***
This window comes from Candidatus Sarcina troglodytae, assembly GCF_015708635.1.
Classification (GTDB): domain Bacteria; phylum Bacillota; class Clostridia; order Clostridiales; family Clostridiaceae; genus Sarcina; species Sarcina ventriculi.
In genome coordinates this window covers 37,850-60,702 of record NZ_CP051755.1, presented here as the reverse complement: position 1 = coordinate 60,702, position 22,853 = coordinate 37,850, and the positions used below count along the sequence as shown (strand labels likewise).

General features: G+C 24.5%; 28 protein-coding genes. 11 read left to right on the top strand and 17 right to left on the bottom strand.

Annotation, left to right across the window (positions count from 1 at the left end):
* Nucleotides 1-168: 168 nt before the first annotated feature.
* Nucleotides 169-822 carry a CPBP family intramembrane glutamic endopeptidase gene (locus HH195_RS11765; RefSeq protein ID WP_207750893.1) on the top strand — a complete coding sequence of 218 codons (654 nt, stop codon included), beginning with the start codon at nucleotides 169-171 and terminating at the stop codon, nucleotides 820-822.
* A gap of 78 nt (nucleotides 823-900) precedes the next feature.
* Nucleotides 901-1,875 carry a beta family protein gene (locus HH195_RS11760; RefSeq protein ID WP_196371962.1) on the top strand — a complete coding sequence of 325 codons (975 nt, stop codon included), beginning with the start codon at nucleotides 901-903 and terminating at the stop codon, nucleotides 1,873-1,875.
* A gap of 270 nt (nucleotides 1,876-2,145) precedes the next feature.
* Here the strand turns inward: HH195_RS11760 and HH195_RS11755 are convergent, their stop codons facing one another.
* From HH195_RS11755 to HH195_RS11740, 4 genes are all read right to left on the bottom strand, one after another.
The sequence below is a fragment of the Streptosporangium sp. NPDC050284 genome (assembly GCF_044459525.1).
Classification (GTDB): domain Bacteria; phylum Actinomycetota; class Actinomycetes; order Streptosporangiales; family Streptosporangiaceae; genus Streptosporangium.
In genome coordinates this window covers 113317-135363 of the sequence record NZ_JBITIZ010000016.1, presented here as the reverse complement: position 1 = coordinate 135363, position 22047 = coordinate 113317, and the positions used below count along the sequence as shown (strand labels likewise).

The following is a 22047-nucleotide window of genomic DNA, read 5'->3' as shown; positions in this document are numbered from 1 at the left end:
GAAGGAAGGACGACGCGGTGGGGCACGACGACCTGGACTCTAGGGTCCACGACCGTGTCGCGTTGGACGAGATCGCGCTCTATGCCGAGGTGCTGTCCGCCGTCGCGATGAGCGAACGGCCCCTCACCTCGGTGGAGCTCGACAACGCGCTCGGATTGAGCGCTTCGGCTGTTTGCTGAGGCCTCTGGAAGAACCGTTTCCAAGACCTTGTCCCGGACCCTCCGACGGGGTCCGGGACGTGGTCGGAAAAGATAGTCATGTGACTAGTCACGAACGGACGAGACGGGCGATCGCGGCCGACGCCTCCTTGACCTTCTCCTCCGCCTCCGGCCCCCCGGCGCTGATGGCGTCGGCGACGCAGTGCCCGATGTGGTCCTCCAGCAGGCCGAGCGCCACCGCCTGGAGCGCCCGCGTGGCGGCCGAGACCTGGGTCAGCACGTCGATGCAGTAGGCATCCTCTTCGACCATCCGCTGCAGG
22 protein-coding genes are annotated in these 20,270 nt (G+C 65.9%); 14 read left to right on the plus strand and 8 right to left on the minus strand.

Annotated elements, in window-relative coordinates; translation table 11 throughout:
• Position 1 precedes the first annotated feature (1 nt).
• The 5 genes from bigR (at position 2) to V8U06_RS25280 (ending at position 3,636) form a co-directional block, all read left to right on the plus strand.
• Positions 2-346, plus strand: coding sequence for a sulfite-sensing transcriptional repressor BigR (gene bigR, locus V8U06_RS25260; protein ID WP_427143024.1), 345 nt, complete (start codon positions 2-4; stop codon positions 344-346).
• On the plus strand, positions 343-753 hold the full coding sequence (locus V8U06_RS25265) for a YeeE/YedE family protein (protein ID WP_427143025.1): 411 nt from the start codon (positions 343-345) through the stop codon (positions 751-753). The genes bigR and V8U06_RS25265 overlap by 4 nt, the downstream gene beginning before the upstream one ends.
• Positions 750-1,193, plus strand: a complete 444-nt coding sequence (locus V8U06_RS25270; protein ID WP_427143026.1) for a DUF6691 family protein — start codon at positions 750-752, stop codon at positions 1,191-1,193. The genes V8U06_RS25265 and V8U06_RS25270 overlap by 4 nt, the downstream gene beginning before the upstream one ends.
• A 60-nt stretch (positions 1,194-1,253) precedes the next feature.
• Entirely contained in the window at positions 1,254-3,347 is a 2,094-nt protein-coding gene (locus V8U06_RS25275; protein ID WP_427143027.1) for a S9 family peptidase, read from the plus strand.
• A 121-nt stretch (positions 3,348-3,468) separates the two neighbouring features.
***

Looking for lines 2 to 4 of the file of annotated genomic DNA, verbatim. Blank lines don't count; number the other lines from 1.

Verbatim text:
Classification (GTDB): domain Bacteria; phylum Bacillota; class Clostridia; order Clostridiales; family Clostridiaceae; genus Sarcina; species Sarcina ventriculi.
In genome coordinates this window covers 37,850-60,702 of record NZ_CP051755.1, presented here as the reverse complement: position 1 = coordinate 60,702, position 22,853 = coordinate 37,850, and the positions used below count along the sequence as shown (strand labels likewise).

General features: G+C 24.5%; 28 protein-coding genes. 11 read left to right on the top strand and 17 right to left on the bottom strand.